It's been hard to make sense of this market.

On one hand, Wharton Professor Jeremy Siegel went on CNBC last week and proclaimed that the Dow Jones Industrial Average (INDEX: ^DJI) will hit 17,000 in 2013. (It stands a little over 13,000 as of Thursday's market close.) Siegel told CNBC that this is "one of the cheapest stock markets I've seen." And the price data backs it up: The two leading stock market indices for U.S. stocks are trading at their lowest levels in at least four years.

Index

P/E Ratio

P/B Ratio

Dow Jones Industrial Average14.52.3
S&P 500 (INDEX: ^GSPC)15.82.3

Source: S&P Capital IQ.

On the other hand, there are pundits like Andrew Smithers, who recently declared that U.S. stocks are as much as 71% overpriced.

Smithers believes the market to be overvalued based in part on a metric created by Yale Professor Robert Shiller called the cyclically adjusted price-to-earnings ratio, or CAPE. The CAPE divides the market's price by the average of a full 10 years of earnings -- thus correcting for the cyclicality of corporate earnings.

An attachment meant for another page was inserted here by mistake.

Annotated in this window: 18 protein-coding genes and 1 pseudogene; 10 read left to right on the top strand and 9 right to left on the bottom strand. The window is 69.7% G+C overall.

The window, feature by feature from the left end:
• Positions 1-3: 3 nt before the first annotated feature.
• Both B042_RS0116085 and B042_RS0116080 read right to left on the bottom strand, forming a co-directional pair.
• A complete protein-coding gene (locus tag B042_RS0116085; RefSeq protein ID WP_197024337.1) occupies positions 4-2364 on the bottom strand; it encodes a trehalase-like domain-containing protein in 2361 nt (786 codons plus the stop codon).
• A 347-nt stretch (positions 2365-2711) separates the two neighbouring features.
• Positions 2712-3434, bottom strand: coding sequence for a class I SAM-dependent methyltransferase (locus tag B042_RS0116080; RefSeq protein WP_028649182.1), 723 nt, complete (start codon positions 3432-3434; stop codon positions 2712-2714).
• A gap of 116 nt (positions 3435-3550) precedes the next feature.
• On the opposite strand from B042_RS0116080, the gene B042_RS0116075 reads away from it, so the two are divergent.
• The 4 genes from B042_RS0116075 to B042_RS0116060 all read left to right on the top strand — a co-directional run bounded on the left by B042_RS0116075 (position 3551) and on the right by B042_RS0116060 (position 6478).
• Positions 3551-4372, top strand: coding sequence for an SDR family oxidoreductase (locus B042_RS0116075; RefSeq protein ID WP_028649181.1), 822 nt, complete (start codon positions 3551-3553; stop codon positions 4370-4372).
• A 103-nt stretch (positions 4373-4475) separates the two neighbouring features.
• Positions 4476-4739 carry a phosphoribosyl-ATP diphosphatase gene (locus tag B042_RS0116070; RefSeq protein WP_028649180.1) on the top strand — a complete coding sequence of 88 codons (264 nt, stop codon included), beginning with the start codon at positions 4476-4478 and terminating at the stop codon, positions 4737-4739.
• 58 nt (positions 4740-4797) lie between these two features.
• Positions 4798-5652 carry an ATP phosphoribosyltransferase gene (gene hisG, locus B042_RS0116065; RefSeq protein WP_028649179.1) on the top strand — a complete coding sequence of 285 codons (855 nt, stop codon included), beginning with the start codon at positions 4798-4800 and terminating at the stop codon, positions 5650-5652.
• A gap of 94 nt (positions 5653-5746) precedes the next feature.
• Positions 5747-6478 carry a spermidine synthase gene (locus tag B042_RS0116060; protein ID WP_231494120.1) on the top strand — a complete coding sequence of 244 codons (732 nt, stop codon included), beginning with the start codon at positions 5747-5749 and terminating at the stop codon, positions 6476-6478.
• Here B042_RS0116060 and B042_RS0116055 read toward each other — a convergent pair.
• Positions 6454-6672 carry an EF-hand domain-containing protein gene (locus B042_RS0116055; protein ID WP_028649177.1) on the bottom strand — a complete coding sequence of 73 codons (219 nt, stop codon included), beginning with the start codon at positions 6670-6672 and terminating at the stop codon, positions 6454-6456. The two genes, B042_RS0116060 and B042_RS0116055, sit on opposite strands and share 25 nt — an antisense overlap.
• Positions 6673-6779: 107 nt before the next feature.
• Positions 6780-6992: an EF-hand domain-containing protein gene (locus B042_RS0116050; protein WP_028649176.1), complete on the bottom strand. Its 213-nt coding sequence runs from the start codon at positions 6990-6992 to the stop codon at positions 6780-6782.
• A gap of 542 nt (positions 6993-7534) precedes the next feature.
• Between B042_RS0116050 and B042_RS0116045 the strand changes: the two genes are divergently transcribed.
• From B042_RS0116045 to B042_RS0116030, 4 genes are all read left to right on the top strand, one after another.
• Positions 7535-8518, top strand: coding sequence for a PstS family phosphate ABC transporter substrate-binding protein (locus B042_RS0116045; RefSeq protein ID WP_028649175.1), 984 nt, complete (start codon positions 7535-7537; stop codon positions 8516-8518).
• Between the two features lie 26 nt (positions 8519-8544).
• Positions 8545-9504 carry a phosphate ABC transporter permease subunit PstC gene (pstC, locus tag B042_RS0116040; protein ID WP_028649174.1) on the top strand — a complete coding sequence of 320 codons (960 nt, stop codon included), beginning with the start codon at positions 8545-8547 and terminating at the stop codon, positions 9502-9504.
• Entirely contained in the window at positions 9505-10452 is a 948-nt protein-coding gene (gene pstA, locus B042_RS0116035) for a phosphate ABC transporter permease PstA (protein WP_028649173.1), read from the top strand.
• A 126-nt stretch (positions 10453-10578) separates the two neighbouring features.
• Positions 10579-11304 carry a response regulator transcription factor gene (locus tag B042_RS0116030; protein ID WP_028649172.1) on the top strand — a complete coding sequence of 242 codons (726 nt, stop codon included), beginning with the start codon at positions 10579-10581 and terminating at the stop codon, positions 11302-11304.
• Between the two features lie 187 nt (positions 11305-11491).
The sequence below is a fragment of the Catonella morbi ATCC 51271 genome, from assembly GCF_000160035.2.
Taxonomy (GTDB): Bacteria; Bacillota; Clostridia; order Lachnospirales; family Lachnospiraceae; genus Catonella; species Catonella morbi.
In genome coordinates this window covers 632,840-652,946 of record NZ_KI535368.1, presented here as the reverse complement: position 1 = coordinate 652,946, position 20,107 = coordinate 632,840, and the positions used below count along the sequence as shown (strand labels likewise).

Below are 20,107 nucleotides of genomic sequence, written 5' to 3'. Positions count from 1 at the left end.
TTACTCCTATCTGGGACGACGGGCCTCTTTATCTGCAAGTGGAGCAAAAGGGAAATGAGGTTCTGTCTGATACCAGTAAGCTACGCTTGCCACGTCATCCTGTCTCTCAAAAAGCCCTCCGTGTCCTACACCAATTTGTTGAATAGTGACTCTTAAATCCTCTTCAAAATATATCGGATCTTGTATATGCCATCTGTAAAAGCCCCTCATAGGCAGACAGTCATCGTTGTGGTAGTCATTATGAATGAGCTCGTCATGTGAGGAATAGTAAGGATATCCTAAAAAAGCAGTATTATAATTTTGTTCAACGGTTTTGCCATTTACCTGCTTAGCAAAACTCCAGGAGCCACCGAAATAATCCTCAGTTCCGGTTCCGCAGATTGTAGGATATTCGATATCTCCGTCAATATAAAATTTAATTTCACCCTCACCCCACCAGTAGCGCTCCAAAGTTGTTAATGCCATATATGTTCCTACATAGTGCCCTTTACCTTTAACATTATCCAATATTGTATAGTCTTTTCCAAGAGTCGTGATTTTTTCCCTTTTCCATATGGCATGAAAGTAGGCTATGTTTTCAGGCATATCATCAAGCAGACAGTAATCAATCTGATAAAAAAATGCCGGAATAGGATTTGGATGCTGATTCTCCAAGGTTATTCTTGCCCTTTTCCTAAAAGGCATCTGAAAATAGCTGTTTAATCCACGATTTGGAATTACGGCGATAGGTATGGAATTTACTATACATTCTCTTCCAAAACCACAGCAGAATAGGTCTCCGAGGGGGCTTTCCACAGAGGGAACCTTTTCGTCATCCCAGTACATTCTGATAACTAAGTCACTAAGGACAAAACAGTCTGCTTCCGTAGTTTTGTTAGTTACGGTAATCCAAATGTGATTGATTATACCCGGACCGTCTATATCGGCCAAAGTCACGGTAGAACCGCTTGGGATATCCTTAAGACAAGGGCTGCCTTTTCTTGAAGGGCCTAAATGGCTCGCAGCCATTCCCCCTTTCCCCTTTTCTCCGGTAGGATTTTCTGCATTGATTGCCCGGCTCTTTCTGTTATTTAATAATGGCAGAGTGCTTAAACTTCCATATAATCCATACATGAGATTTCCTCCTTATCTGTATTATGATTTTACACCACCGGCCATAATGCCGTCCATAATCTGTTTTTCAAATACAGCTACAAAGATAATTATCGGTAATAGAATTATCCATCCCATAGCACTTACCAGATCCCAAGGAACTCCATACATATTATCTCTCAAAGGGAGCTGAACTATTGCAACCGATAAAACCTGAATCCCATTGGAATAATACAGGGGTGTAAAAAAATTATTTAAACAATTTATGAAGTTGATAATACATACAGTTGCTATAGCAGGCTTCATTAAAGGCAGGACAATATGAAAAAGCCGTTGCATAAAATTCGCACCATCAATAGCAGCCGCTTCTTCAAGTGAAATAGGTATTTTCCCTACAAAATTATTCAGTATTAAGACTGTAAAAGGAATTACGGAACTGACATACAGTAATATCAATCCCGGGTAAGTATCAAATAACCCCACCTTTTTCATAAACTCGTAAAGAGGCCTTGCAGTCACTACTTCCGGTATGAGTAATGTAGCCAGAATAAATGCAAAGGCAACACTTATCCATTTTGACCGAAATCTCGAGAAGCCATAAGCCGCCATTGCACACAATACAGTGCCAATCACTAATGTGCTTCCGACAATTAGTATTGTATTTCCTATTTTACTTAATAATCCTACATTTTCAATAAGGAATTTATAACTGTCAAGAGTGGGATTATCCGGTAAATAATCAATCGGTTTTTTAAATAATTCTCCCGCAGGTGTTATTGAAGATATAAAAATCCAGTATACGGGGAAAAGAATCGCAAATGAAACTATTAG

Last week, Professor Shiller stopped by Motley Fool Headquarters in Alexandria, Va., and sat down for an interview in our offices. I asked him whether the CAPE shows an over- or undervalued market -- watch the following video for his insights. (Scroll down beneath the video to see a transcript.)